While “The Night Before Christmas” is a poem meant for young children, The Visit is geared towards older readers. The length, the vocabulary, and the minute details all are meant not to introduce the poem, but to provide background to those already familiar. The book itself is written in verse, and divided into three sections. The first is narrated by Ms. Sharp as a child, telling of her first experience hearing this family history on her grandfather’s knee. The second is narrated by her grandfather, and provides specific explanation for some of the poems famous lines. What is a sugarplum? What are coursers? Why were stockings hung at the fireplace and not in the bedrooms? The final section, also narrated by the grandfather specifically recounts the events that inspired the poem, beginning with Mother fussing at Papa Moore as he relaxes with a book while she’s frantically trying to finish Christmas preparations.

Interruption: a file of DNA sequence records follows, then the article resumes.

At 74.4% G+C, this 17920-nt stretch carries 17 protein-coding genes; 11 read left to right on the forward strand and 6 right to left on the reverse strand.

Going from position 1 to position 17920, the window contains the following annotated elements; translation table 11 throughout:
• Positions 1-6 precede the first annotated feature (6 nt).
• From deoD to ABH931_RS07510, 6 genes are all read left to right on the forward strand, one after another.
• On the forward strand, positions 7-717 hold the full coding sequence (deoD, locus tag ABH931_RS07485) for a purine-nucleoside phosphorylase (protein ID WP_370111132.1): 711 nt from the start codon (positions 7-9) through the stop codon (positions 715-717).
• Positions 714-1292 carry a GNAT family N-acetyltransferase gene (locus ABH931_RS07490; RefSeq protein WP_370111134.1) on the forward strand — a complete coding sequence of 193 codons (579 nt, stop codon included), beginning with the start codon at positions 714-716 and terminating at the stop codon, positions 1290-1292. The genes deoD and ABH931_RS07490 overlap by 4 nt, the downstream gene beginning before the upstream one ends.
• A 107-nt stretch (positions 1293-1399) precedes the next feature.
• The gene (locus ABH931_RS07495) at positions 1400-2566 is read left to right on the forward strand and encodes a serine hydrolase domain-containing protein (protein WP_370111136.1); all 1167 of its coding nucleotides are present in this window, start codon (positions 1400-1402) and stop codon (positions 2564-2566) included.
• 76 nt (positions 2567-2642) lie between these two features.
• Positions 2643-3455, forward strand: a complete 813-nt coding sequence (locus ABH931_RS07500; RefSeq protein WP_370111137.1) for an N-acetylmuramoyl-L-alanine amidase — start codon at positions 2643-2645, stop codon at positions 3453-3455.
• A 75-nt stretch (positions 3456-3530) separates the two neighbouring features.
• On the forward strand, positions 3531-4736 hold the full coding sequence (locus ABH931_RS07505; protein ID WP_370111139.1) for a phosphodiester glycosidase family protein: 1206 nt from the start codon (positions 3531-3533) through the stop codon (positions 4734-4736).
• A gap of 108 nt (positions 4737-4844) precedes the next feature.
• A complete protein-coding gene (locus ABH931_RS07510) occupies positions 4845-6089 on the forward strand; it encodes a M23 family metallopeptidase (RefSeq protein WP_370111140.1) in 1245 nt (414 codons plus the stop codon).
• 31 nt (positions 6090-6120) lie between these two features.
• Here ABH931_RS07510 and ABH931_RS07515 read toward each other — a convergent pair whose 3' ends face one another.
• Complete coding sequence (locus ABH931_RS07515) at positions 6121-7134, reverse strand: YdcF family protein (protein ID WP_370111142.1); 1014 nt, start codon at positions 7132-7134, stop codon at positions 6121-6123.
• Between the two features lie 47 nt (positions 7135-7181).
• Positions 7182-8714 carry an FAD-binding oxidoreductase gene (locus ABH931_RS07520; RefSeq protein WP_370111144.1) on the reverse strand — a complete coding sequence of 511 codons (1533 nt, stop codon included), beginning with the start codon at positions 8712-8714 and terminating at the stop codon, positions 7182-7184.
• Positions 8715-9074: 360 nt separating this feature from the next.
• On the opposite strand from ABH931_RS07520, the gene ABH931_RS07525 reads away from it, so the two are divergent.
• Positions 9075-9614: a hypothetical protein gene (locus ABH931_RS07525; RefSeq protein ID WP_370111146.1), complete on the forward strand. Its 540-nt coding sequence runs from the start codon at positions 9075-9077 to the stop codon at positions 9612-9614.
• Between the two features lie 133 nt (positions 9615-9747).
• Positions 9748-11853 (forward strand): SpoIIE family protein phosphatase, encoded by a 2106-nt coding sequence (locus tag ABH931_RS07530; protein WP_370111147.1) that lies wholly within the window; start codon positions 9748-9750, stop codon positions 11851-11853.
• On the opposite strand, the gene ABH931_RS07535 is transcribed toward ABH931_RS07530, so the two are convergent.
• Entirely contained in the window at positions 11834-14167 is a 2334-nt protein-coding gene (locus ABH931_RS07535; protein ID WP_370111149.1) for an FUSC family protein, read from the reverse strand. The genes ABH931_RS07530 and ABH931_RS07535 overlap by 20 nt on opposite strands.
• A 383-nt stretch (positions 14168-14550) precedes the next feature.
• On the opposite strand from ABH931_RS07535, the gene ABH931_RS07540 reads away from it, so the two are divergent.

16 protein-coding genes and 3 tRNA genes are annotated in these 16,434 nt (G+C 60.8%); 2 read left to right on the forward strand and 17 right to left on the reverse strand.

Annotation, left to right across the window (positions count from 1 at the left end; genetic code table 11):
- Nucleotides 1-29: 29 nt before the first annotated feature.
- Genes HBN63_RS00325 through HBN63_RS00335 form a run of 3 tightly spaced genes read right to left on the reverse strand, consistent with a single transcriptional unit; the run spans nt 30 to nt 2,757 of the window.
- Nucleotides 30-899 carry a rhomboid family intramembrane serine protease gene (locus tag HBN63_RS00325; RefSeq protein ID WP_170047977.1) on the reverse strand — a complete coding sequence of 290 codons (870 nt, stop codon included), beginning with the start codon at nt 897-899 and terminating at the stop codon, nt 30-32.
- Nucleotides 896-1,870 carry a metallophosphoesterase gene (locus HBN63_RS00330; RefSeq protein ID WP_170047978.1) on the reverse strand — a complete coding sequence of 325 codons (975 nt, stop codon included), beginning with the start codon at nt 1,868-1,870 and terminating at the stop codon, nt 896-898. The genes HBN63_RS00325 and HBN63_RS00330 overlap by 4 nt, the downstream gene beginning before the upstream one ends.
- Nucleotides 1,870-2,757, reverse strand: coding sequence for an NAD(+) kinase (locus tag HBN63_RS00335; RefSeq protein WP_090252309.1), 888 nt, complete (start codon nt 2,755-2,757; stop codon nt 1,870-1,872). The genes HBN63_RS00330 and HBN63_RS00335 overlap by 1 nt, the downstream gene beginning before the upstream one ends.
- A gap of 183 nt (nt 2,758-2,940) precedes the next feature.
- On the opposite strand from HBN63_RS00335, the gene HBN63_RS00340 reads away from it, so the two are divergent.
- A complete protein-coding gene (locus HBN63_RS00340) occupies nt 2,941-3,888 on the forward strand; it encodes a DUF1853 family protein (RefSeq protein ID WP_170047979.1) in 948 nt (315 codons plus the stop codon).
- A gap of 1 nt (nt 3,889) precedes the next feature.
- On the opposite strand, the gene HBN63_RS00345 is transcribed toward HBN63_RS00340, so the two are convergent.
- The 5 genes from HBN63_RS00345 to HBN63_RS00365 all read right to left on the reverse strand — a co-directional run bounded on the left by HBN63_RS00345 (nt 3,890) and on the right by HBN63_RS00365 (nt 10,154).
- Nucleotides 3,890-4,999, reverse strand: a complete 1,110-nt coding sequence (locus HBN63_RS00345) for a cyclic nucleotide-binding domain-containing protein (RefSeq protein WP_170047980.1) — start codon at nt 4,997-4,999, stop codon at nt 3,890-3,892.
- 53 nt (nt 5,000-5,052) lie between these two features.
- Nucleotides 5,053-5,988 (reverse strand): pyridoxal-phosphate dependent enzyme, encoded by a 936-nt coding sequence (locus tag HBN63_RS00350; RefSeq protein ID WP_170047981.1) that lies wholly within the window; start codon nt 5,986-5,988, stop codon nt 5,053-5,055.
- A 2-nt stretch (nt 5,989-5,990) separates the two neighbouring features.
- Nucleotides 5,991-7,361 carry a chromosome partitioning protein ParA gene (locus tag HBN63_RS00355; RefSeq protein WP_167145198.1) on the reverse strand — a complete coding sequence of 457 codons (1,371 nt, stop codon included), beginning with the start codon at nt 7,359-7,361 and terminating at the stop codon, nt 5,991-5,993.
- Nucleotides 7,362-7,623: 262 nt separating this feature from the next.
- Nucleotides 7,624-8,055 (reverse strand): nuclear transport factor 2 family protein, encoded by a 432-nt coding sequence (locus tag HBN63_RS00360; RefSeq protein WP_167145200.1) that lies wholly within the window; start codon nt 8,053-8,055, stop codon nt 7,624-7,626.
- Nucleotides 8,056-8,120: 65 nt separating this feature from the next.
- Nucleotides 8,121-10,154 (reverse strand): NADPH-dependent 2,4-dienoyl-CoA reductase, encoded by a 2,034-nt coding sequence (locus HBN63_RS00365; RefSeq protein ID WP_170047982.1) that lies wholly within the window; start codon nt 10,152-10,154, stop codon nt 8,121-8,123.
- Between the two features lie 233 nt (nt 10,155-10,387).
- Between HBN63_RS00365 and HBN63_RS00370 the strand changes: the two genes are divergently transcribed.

Every single page has a new surprise, a new piece of information I never would have guessed, and even doses of humor. Is it all true? Who knows. Stories that get passed down through the generations tend to change slightly . But in the end, that doesn’t really matter. What we have is a “true as possible” account of a poem I’ve known since my childhood, accompanied by gorgeous, full-spread, illustrations. While my own children are still too young to appreciate this book (or even sit through it), I’m saving it for future years. What a delight to have this little bit of shared Moore family history.
The Christmas Cat by Maryann Macdonald, illustrated by Amy June Bates